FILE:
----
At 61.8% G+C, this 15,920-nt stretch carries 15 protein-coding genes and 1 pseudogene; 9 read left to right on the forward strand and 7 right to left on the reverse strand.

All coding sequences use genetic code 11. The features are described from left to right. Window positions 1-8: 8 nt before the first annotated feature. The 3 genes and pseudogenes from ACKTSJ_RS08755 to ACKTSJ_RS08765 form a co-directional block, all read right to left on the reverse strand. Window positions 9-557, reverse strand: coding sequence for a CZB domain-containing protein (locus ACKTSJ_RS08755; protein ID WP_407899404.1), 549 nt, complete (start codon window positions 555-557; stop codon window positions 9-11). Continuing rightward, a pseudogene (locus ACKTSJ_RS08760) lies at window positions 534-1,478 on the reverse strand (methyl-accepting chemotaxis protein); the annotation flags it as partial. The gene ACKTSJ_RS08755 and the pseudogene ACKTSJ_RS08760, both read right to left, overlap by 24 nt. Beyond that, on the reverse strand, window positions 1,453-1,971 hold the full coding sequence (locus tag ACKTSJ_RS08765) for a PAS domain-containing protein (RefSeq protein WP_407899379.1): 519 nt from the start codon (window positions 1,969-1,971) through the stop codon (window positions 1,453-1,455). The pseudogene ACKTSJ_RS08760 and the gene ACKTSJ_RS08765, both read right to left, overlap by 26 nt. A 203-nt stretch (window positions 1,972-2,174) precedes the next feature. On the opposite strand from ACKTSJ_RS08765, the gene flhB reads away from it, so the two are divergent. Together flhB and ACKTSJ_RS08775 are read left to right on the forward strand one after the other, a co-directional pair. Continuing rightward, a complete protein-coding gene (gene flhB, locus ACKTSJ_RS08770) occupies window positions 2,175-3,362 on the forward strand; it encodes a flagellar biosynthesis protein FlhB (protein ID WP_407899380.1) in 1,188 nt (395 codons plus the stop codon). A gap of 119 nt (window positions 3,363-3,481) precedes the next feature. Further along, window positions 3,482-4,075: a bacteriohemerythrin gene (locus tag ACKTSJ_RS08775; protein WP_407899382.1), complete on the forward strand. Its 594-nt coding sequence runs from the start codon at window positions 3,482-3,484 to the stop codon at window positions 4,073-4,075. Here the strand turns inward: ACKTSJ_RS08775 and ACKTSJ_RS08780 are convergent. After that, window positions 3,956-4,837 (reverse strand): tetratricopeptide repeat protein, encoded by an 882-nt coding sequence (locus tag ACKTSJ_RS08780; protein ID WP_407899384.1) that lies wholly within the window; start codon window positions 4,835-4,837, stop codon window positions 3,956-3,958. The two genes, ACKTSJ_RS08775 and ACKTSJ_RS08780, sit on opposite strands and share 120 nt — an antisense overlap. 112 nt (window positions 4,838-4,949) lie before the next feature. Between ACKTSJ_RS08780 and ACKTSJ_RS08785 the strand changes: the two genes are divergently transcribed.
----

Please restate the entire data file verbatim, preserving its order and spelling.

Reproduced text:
At 61.8% G+C, this 15,920-nt stretch carries 15 protein-coding genes and 1 pseudogene; 9 read left to right on the forward strand and 7 right to left on the reverse strand.

All coding sequences use genetic code 11. The features are described from left to right. Window positions 1-8: 8 nt before the first annotated feature. The 3 genes and pseudogenes from ACKTSJ_RS08755 to ACKTSJ_RS08765 form a co-directional block, all read right to left on the reverse strand. Window positions 9-557, reverse strand: coding sequence for a CZB domain-containing protein (locus ACKTSJ_RS08755; protein ID WP_407899404.1), 549 nt, complete (start codon window positions 555-557; stop codon window positions 9-11). Continuing rightward, a pseudogene (locus ACKTSJ_RS08760) lies at window positions 534-1,478 on the reverse strand (methyl-accepting chemotaxis protein); the annotation flags it as partial. The gene ACKTSJ_RS08755 and the pseudogene ACKTSJ_RS08760, both read right to left, overlap by 24 nt. Beyond that, on the reverse strand, window positions 1,453-1,971 hold the full coding sequence (locus tag ACKTSJ_RS08765) for a PAS domain-containing protein (RefSeq protein WP_407899379.1): 519 nt from the start codon (window positions 1,969-1,971) through the stop codon (window positions 1,453-1,455). The pseudogene ACKTSJ_RS08760 and the gene ACKTSJ_RS08765, both read right to left, overlap by 26 nt. A 203-nt stretch (window positions 1,972-2,174) precedes the next feature. On the opposite strand from ACKTSJ_RS08765, the gene flhB reads away from it, so the two are divergent. Together flhB and ACKTSJ_RS08775 are read left to right on the forward strand one after the other, a co-directional pair. Continuing rightward, a complete protein-coding gene (gene flhB, locus ACKTSJ_RS08770) occupies window positions 2,175-3,362 on the forward strand; it encodes a flagellar biosynthesis protein FlhB (protein ID WP_407899380.1) in 1,188 nt (395 codons plus the stop codon). A gap of 119 nt (window positions 3,363-3,481) precedes the next feature. Further along, window positions 3,482-4,075: a bacteriohemerythrin gene (locus tag ACKTSJ_RS08775; protein WP_407899382.1), complete on the forward strand. Its 594-nt coding sequence runs from the start codon at window positions 3,482-3,484 to the stop codon at window positions 4,073-4,075. Here the strand turns inward: ACKTSJ_RS08775 and ACKTSJ_RS08780 are convergent. After that, window positions 3,956-4,837 (reverse strand): tetratricopeptide repeat protein, encoded by an 882-nt coding sequence (locus tag ACKTSJ_RS08780; protein ID WP_407899384.1) that lies wholly within the window; start codon window positions 4,835-4,837, stop codon window positions 3,956-3,958. The two genes, ACKTSJ_RS08775 and ACKTSJ_RS08780, sit on opposite strands and share 120 nt — an antisense overlap. 112 nt (window positions 4,838-4,949) lie before the next feature. Between ACKTSJ_RS08780 and ACKTSJ_RS08785 the strand changes: the two genes are divergently transcribed.